The Behavioral Model of Hospice Use, a newly developed model for the study of hospice utilization, was used to guide this preliminary study examining factors associated with hospice use after referral. Information on 614 referred hospice patients was extracted from a home hospice database, including individual patient demographics, hospice enrollment status, and reported reasons for not enrolling in hospice. Race was the only predictor of enrollment in hospice based upon results from the backward regression model (P = .010). Whites were more likely to enroll than nonwhites. Nonwhite patients were more likely to not use hospice because of prognosis-driven reasons than whites after adjusting for gender, age, diagnosis, insurance, and marital status (P = .044). The findings indicated that racial and ethnic disparities in hospice use may be related to institutional rules and regulations, rather than patient preference, and the racial/ethnic disparities in health and healthcare services.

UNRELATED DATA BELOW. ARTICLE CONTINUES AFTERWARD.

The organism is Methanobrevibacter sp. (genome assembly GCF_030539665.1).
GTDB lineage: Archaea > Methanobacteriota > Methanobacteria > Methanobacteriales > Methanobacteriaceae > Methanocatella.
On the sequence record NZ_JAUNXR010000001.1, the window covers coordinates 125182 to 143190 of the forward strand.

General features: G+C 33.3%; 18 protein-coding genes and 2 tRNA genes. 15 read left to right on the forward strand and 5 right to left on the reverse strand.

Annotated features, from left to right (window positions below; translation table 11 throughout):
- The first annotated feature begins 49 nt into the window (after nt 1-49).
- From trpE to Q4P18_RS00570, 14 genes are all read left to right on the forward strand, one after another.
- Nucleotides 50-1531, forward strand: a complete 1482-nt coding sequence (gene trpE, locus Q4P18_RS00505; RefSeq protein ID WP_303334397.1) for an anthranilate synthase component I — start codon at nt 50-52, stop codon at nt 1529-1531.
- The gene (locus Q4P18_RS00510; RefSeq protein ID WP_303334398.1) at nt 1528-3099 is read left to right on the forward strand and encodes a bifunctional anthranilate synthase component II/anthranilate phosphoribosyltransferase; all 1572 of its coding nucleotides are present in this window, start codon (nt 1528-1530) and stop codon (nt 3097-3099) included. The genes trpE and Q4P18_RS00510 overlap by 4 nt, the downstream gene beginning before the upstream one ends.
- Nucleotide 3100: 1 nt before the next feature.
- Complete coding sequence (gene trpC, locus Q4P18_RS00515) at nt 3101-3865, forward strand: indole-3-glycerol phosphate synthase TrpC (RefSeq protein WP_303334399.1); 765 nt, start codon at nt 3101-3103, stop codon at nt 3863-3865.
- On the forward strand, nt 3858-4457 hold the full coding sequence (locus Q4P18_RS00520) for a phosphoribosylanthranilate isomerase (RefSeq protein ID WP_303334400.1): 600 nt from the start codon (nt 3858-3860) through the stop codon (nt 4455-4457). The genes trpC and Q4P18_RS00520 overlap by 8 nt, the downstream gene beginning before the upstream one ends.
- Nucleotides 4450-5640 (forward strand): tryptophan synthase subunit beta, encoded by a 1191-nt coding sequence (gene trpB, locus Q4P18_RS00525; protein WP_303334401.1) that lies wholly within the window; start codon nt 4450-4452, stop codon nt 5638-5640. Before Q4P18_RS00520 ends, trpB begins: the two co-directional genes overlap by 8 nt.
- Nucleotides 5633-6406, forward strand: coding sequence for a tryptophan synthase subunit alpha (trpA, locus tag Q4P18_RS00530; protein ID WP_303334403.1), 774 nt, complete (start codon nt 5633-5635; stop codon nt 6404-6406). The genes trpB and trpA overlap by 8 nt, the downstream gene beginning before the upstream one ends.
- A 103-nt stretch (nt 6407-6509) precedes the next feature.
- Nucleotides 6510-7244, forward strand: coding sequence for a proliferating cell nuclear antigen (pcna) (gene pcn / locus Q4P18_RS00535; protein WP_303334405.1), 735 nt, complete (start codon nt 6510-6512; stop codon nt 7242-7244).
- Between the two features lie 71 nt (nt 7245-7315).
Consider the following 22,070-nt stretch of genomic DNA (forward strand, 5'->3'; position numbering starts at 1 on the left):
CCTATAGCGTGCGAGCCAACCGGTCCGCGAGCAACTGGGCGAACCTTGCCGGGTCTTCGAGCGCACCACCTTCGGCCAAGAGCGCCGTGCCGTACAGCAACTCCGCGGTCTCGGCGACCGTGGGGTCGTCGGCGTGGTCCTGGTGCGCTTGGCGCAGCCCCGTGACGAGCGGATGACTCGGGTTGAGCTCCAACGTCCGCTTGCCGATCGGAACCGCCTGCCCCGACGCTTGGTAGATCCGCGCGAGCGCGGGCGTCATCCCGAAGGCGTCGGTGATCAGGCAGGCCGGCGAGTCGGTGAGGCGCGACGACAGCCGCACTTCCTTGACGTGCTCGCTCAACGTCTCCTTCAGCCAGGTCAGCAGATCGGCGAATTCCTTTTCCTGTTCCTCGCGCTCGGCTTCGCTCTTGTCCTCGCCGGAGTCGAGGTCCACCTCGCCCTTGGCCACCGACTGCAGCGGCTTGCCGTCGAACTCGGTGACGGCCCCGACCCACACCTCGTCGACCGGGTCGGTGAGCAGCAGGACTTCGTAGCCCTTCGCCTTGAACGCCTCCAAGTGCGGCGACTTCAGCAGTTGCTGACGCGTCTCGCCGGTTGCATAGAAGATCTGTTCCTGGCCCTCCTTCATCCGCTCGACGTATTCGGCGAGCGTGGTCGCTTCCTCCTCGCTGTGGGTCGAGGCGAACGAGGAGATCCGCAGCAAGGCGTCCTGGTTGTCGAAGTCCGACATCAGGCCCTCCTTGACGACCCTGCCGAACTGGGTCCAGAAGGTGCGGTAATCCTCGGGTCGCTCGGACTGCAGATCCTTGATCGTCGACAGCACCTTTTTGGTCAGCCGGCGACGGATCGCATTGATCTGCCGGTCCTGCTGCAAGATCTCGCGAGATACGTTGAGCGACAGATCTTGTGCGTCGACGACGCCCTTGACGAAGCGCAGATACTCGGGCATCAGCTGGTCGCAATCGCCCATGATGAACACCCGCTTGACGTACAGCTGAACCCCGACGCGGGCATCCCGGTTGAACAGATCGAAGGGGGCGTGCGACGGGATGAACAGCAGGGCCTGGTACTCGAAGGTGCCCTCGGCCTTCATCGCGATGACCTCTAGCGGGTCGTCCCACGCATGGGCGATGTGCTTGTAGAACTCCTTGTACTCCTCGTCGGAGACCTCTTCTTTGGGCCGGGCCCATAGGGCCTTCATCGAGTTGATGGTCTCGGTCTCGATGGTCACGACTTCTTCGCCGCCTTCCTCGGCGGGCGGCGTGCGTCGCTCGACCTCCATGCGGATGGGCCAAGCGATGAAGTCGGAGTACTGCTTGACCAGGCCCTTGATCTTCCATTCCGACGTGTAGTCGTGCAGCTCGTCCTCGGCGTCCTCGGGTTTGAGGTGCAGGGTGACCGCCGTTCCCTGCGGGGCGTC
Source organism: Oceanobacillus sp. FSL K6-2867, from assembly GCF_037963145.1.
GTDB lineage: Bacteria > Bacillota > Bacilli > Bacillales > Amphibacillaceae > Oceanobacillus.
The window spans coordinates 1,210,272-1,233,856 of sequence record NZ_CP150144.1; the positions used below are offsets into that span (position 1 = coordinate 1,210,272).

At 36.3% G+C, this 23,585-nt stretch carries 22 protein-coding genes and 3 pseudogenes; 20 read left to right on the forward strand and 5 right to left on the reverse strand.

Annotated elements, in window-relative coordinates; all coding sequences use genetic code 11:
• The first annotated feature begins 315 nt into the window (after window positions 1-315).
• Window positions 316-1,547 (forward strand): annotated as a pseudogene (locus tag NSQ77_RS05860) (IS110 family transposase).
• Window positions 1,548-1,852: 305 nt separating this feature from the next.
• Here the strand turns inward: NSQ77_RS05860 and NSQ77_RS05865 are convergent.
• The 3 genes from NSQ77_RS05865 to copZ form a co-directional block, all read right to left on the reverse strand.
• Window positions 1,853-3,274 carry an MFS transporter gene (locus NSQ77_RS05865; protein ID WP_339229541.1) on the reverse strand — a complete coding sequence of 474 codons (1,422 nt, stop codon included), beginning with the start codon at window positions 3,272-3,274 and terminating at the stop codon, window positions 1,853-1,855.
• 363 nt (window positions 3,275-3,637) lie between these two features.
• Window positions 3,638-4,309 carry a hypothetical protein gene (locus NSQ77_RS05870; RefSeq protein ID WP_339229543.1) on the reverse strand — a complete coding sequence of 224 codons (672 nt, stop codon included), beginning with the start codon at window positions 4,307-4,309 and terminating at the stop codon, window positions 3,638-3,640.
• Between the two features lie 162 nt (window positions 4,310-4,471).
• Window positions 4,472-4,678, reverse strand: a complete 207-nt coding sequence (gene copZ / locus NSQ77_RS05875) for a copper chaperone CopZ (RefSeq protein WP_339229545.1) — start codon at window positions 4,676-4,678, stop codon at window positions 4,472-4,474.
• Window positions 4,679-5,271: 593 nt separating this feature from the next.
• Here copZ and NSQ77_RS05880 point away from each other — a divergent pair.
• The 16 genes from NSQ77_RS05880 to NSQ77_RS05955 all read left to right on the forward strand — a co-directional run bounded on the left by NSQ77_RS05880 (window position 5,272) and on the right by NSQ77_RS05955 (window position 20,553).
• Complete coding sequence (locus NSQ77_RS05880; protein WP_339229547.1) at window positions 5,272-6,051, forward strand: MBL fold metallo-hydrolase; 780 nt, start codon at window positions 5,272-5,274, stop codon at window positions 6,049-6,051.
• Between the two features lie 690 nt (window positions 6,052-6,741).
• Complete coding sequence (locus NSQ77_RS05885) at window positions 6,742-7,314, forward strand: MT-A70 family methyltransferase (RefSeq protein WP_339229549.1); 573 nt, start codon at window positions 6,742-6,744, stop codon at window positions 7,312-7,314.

Author Affiliations:Jill M. Forcina Hill, BSN, RN, OCN, CHPN, is a Hospice Nurse and a Doctoral Candidate, University of North Carolina at Chapel Hill.
The abstract of this article was presented at the 2008 AAHPM/HPNA Annual Assembly; January 30 to February 2, 2008; Tampa Bay, Florida.
This study was completed as a precursor to the author's dissertation and was supported by Interventions for Preventing and Managing Chronic Illness (grant #T32 NR07091) and the Ruth L. Kirschstein National Research Service Award (grant #F31 NR010185-01).
Address correspondence to Jill M. Forcina Hill, BSN, RN, OCN, CHPN, University of North Carolina at Chapel Hill, Carrington Hall, CB #7460, Chapel Hill, NC 27599 (firstname.lastname@example.org).